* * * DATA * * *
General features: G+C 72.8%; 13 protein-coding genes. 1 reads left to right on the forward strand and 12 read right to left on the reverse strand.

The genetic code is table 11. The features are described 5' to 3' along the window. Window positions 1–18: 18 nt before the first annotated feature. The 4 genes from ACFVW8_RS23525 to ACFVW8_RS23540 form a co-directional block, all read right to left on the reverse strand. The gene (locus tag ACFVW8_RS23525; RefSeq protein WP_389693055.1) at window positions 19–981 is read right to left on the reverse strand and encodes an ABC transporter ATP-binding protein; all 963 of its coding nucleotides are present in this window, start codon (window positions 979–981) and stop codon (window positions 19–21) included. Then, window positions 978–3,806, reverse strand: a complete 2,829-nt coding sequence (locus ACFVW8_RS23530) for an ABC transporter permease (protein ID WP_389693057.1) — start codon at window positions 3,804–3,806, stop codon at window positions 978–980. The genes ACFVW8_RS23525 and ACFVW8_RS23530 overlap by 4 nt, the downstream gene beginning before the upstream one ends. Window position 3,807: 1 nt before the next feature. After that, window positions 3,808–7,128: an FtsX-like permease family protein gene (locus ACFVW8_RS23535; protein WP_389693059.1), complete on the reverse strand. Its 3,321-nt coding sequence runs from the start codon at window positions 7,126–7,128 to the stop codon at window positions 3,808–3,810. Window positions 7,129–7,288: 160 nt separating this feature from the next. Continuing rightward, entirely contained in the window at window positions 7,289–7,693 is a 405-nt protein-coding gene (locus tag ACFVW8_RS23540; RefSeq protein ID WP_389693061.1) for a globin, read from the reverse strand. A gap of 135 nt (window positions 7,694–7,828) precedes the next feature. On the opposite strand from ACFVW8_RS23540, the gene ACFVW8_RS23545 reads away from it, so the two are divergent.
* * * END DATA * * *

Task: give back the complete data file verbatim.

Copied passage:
General features: G+C 72.8%; 13 protein-coding genes. 1 reads left to right on the forward strand and 12 read right to left on the reverse strand.

The genetic code is table 11. The features are described 5' to 3' along the window. Window positions 1–18: 18 nt before the first annotated feature. The 4 genes from ACFVW8_RS23525 to ACFVW8_RS23540 form a co-directional block, all read right to left on the reverse strand. The gene (locus tag ACFVW8_RS23525; RefSeq protein WP_389693055.1) at window positions 19–981 is read right to left on the reverse strand and encodes an ABC transporter ATP-binding protein; all 963 of its coding nucleotides are present in this window, start codon (window positions 979–981) and stop codon (window positions 19–21) included. Then, window positions 978–3,806, reverse strand: a complete 2,829-nt coding sequence (locus ACFVW8_RS23530) for an ABC transporter permease (protein ID WP_389693057.1) — start codon at window positions 3,804–3,806, stop codon at window positions 978–980. The genes ACFVW8_RS23525 and ACFVW8_RS23530 overlap by 4 nt, the downstream gene beginning before the upstream one ends. Window position 3,807: 1 nt before the next feature. After that, window positions 3,808–7,128: an FtsX-like permease family protein gene (locus ACFVW8_RS23535; protein WP_389693059.1), complete on the reverse strand. Its 3,321-nt coding sequence runs from the start codon at window positions 7,126–7,128 to the stop codon at window positions 3,808–3,810. Window positions 7,129–7,288: 160 nt separating this feature from the next. Continuing rightward, entirely contained in the window at window positions 7,289–7,693 is a 405-nt protein-coding gene (locus tag ACFVW8_RS23540; RefSeq protein ID WP_389693061.1) for a globin, read from the reverse strand. A gap of 135 nt (window positions 7,694–7,828) precedes the next feature. On the opposite strand from ACFVW8_RS23540, the gene ACFVW8_RS23545 reads away from it, so the two are divergent.